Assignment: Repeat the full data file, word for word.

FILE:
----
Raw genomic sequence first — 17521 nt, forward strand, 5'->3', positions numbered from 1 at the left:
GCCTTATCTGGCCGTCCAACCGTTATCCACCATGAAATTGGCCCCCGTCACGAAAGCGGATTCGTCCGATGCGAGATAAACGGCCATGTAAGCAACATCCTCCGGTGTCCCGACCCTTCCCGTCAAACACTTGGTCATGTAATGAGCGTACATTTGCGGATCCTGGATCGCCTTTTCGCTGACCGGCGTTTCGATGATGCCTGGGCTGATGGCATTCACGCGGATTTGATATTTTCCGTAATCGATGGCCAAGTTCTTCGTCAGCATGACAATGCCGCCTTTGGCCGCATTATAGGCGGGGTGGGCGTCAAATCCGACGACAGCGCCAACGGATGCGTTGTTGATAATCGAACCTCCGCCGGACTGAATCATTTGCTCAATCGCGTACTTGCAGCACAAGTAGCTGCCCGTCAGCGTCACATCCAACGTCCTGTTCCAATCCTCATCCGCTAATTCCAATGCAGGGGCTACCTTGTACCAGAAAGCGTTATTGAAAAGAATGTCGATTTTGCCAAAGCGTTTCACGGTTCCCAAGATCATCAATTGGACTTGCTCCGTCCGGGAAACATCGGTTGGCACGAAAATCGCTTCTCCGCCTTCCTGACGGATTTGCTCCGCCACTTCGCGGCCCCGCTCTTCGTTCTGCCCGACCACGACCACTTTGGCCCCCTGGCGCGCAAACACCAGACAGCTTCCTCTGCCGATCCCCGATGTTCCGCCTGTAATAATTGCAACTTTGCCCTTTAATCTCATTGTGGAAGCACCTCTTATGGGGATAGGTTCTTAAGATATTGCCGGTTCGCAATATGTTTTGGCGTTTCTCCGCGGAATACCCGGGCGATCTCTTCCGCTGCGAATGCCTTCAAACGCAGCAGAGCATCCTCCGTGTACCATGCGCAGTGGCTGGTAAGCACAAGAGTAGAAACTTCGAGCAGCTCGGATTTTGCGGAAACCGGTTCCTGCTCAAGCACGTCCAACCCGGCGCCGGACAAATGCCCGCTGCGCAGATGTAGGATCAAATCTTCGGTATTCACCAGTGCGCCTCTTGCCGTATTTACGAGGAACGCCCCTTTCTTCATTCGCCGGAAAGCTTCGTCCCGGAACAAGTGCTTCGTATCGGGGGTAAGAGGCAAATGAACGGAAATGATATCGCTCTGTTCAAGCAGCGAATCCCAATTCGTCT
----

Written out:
Raw genomic sequence first — 17521 nt, forward strand, 5'->3', positions numbered from 1 at the left:
GCCTTATCTGGCCGTCCAACCGTTATCCACCATGAAATTGGCCCCCGTCACGAAAGCGGATTCGTCCGATGCGAGATAAACGGCCATGTAAGCAACATCCTCCGGTGTCCCGACCCTTCCCGTCAAACACTTGGTCATGTAATGAGCGTACATTTGCGGATCCTGGATCGCCTTTTCGCTGACCGGCGTTTCGATGATGCCTGGGCTGATGGCATTCACGCGGATTTGATATTTTCCGTAATCGATGGCCAAGTTCTTCGTCAGCATGACAATGCCGCCTTTGGCCGCATTATAGGCGGGGTGGGCGTCAAATCCGACGACAGCGCCAACGGATGCGTTGTTGATAATCGAACCTCCGCCGGACTGAATCATTTGCTCAATCGCGTACTTGCAGCACAAGTAGCTGCCCGTCAGCGTCACATCCAACGTCCTGTTCCAATCCTCATCCGCTAATTCCAATGCAGGGGCTACCTTGTACCAGAAAGCGTTATTGAAAAGAATGTCGATTTTGCCAAAGCGTTTCACGGTTCCCAAGATCATCAATTGGACTTGCTCCGTCCGGGAAACATCGGTTGGCACGAAAATCGCTTCTCCGCCTTCCTGACGGATTTGCTCCGCCACTTCGCGGCCCCGCTCTTCGTTCTGCCCGACCACGACCACTTTGGCCCCCTGGCGCGCAAACACCAGACAGCTTCCTCTGCCGATCCCCGATGTTCCGCCTGTAATAATTGCAACTTTGCCCTTTAATCTCATTGTGGAAGCACCTCTTATGGGGATAGGTTCTTAAGATATTGCCGGTTCGCAATATGTTTTGGCGTTTCTCCGCGGAATACCCGGGCGATCTCTTCCGCTGCGAATGCCTTCAAACGCAGCAGAGCATCCTCCGTGTACCATGCGCAGTGGCTGGTAAGCACAAGAGTAGAAACTTCGAGCAGCTCGGATTTTGCGGAAACCGGTTCCTGCTCAAGCACGTCCAACCCGGCGCCGGACAAATGCCCGCTGCGCAGATGTAGGATCAAATCTTCGGTATTCACCAGTGCGCCTCTTGCCGTATTTACGAGGAACGCCCCTTTCTTCATTCGCCGGAAAGCTTCGTCCCGGAACAAGTGCTTCGTATCGGGGGTAAGAGGCAAATGAACGGAAATGATATCGCTCTGTTCAAGCAGCGAATCCCAATTCGTCT